Gingivitis and Periodontitis: What’s the Difference?

By: Dr. Elizabeth Eggert

You’ve heard it time and again: Your Eggert Family Dentistry dentists and hygienists are always urging you to brush and floss for maximum dental health.

Cavities might be the first malady that comes to mind, but preventing cavities is not the only reason to brush and floss faithfully.

Good oral hygiene habits can also prevent gum disease, or even reverse it, in its early stages.

Why is this Important?

A 2018 report by the Journal of Dental Research found that gum disease affects nearly half of all Americans age 30 and over.  That means almost 65 million Americans are battling gum disease.

What is Gum Disease?

Let’s clarify what we mean when we say “gum disease.”

Gum disease is the umbrella term which includes gingivitis and periodontitis and is also known as periodontal disease. It is inflammation of gum tissue, caused by bacterial growth around the tooth, often along and under the gum line.

Periodontal Disease presents in four stages:

Stage 1: Gingivitis, indicated by red or inflamed gums that may bleed during brushing.

Stage 2: Early periodontitis, in which the bone supporting the teeth shows slight loss of bone mass. Other symptoms may not be apparent.

Stage 3: Moderate periodontitis, in which bone around the teeth and gum tissue are damaged and teeth may start loosening.

Stage 4: Advanced periodontitis, in which symptoms are more severe, teeth may be very loose and biting and chewing can be painful. At this stage, it may prove to be difficult to save the teeth.

What is Gingivitis?

Gingivitis is the beginning stage of periodontal disease. It starts because plaque develops on the teeth at the gum line. Without proper removal, this plaque will cause gum inflammation. It’s potentially reversible with proper dental hygiene and intervention. A gingivitis diagnosis should be viewed as a warning sign because if left untreated, it will lead to periodontitis.

What is Periodontitis?

Periodontitis is when the bone that supports the tooth starts to dissolve. This chronic, long-term condition demands treatment by your dental professionals at Eggert Family Dentistry. Bleeding gums, bone loss and receding gums should be addressed and treated because periodontitis will cause tooth loss.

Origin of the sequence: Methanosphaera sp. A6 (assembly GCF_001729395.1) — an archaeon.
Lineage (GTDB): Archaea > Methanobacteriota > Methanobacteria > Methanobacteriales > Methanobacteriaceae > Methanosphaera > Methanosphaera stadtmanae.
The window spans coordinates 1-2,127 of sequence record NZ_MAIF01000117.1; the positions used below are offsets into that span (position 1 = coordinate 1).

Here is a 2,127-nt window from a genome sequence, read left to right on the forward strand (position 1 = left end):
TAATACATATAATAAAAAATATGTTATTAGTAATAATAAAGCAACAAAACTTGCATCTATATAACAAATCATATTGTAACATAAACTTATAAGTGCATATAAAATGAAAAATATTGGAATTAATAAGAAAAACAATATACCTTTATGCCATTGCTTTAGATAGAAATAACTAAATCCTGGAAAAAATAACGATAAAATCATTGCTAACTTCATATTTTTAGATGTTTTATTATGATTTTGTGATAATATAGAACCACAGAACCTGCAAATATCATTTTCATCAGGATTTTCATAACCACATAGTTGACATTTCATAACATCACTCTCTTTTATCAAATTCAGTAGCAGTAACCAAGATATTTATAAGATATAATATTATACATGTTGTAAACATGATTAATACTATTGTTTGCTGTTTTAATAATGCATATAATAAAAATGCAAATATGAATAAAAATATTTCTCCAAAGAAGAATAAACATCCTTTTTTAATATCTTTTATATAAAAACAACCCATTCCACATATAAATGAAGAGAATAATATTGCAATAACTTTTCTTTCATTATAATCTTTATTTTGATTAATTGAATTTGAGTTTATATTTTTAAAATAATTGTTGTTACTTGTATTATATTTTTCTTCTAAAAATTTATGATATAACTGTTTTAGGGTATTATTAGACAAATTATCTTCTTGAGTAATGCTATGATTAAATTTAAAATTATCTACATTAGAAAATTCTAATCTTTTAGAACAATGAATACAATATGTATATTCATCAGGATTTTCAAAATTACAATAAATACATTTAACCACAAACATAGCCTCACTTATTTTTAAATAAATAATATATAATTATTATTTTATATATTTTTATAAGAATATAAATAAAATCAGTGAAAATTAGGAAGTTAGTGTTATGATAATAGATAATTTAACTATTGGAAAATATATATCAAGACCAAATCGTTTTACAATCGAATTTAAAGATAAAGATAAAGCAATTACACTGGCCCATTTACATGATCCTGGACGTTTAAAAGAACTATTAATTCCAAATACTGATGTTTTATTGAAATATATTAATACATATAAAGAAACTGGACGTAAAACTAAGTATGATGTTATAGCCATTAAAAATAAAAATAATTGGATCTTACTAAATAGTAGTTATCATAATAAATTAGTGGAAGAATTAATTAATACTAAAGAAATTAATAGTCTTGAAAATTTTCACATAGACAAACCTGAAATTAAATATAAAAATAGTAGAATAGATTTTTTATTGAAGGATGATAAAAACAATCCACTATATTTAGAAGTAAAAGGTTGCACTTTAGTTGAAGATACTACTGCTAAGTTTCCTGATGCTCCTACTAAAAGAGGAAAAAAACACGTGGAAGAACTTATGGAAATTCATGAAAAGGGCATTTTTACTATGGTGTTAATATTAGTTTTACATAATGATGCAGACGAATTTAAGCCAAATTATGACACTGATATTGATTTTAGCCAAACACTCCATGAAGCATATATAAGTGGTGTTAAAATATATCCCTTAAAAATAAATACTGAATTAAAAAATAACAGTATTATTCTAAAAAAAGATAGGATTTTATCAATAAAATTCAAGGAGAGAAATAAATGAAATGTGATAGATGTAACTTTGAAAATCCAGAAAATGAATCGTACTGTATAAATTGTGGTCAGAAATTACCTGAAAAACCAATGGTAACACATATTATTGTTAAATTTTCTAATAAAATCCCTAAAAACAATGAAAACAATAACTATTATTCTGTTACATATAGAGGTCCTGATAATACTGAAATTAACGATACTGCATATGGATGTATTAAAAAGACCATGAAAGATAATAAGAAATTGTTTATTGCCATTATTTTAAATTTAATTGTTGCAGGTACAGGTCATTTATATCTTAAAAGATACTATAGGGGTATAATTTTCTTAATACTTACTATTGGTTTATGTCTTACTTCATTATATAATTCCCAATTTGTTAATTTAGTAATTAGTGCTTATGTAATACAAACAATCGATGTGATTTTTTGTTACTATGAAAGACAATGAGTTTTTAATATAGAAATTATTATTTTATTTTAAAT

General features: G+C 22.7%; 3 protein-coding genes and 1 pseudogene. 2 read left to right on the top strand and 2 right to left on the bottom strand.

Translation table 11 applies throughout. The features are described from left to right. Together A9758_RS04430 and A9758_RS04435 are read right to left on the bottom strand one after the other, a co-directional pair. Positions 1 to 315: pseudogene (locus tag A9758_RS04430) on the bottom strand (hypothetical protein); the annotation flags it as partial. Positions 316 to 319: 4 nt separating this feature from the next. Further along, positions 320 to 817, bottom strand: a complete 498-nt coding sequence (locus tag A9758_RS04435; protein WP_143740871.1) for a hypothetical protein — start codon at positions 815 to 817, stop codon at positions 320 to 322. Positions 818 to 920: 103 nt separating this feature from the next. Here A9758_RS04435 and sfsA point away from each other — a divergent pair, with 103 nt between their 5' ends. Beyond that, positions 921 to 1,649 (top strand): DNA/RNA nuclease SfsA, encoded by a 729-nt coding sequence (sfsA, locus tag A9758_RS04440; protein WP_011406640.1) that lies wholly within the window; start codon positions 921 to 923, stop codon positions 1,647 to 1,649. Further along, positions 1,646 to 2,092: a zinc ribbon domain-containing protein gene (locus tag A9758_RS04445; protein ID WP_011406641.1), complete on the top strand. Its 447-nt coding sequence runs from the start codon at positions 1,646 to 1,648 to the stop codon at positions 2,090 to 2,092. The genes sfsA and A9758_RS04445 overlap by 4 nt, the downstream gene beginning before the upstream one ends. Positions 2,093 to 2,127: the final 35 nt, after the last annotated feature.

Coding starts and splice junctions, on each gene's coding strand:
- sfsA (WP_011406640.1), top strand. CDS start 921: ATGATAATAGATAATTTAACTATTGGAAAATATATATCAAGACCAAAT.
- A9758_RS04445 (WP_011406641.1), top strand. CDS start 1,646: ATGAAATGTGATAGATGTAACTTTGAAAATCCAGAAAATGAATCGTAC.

Here’s what happens: There is a small pocket between the gum tissue and the tooth called the sulcus. When bacteria get stuck in this pocket, the gum tissue enlarges and gets inflamed. This starts the infection process. If allowed to continue, the bone surrounding the tooth deteriorates.

Dental Hygiene and Gum Disease

Regular brushing and flossing activities are essential to preserving the health of your teeth and gums. This keeps teeth clean and removes bacteria from a shallow sulcus. There is the bonus effect of revealing whether your gums are in bad shape. If they bleed when brushed or flossed, you’ve got a problem! This is gingivitis.

This early stage of gum disease needs to be treated and closely monitored. Untreated, it will progress and become periodontitis, which is much more difficult to treat.

Impact of Gum Disease

Although it is preventable, gum disease can lead to loss of teeth if not treated. Anyone who gets a diagnosis of gingivitis should take serious action in partnership with Eggert Family Dentistry to reverse this condition.

Preventing Gum Disease

Coming to see us at Eggert Family Dentistry for your recare appointment at your recommended interval is the number one thing you can do to prevent periodontal disease. We know we missed many of you due to the 2020 COVID closure this past spring. We’re here and ready for you. Please visit our website to request an appointment online:  www.eggertfamilydentistry.com. We can’t wait to see you again soon!

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